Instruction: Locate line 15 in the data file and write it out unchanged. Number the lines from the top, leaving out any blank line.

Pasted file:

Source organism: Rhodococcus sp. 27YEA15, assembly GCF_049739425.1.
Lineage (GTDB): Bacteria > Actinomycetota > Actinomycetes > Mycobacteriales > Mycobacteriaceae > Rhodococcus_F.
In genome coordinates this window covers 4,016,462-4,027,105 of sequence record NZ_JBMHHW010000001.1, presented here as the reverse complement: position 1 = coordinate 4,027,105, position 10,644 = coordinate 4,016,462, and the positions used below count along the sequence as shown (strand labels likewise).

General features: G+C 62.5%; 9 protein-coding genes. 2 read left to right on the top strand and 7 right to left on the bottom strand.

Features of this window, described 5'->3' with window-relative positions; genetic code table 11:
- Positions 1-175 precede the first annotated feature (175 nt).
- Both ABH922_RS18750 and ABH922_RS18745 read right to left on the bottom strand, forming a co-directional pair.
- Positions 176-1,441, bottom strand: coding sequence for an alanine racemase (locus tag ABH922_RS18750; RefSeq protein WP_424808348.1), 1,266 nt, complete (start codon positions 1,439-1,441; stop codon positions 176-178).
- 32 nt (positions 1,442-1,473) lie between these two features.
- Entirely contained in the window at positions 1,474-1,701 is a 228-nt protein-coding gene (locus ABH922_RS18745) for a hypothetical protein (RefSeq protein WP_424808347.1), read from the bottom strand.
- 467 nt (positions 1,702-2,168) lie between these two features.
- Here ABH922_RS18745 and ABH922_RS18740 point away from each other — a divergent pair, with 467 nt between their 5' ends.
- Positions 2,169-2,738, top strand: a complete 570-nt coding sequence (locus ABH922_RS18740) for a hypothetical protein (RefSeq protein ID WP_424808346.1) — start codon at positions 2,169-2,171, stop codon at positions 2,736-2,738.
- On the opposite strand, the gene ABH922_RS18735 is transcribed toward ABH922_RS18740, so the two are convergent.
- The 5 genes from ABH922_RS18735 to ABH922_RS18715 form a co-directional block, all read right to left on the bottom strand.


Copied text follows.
- The 5 genes from ABH922_RS18735 to ABH922_RS18715 form a co-directional block, all read right to left on the bottom strand.